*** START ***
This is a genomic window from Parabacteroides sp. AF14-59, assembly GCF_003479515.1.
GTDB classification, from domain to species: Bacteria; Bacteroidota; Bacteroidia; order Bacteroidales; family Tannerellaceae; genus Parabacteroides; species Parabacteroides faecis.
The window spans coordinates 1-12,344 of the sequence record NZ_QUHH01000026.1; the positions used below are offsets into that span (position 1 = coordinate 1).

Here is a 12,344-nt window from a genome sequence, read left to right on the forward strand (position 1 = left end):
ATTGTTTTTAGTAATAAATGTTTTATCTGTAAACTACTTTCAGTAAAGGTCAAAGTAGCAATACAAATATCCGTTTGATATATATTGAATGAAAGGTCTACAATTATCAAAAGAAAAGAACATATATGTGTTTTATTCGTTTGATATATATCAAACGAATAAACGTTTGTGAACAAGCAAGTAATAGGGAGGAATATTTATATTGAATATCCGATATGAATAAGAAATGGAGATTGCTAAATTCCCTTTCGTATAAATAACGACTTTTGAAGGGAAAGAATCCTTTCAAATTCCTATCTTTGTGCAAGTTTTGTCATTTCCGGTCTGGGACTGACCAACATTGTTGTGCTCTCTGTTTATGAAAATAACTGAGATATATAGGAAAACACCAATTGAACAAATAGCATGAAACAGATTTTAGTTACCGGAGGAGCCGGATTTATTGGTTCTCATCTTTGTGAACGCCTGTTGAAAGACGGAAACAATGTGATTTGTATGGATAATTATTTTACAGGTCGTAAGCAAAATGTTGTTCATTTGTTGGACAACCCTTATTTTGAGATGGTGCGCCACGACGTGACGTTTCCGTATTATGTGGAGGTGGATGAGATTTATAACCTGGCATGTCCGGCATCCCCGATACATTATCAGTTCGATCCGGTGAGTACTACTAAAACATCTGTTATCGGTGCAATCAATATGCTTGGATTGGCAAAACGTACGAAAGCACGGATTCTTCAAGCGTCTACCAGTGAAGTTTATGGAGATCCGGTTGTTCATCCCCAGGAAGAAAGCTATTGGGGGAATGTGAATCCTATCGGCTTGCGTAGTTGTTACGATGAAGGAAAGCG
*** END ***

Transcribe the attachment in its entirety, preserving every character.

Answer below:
This is a genomic window from Parabacteroides sp. AF14-59, assembly GCF_003479515.1.
GTDB classification, from domain to species: Bacteria; Bacteroidota; Bacteroidia; order Bacteroidales; family Tannerellaceae; genus Parabacteroides; species Parabacteroides faecis.
The window spans coordinates 1-12,344 of the sequence record NZ_QUHH01000026.1; the positions used below are offsets into that span (position 1 = coordinate 1).

Here is a 12,344-nt window from a genome sequence, read left to right on the forward strand (position 1 = left end):
ATTGTTTTTAGTAATAAATGTTTTATCTGTAAACTACTTTCAGTAAAGGTCAAAGTAGCAATACAAATATCCGTTTGATATATATTGAATGAAAGGTCTACAATTATCAAAAGAAAAGAACATATATGTGTTTTATTCGTTTGATATATATCAAACGAATAAACGTTTGTGAACAAGCAAGTAATAGGGAGGAATATTTATATTGAATATCCGATATGAATAAGAAATGGAGATTGCTAAATTCCCTTTCGTATAAATAACGACTTTTGAAGGGAAAGAATCCTTTCAAATTCCTATCTTTGTGCAAGTTTTGTCATTTCCGGTCTGGGACTGACCAACATTGTTGTGCTCTCTGTTTATGAAAATAACTGAGATATATAGGAAAACACCAATTGAACAAATAGCATGAAACAGATTTTAGTTACCGGAGGAGCCGGATTTATTGGTTCTCATCTTTGTGAACGCCTGTTGAAAGACGGAAACAATGTGATTTGTATGGATAATTATTTTACAGGTCGTAAGCAAAATGTTGTTCATTTGTTGGACAACCCTTATTTTGAGATGGTGCGCCACGACGTGACGTTTCCGTATTATGTGGAGGTGGATGAGATTTATAACCTGGCATGTCCGGCATCCCCGATACATTATCAGTTCGATCCGGTGAGTACTACTAAAACATCTGTTATCGGTGCAATCAATATGCTTGGATTGGCAAAACGTACGAAAGCACGGATTCTTCAAGCGTCTACCAGTGAAGTTTATGGAGATCCGGTTGTTCATCCCCAGGAAGAAAGCTATTGGGGGAATGTGAATCCTATCGGCTTGCGTAGTTGTTACGATGAAGGAAAGCG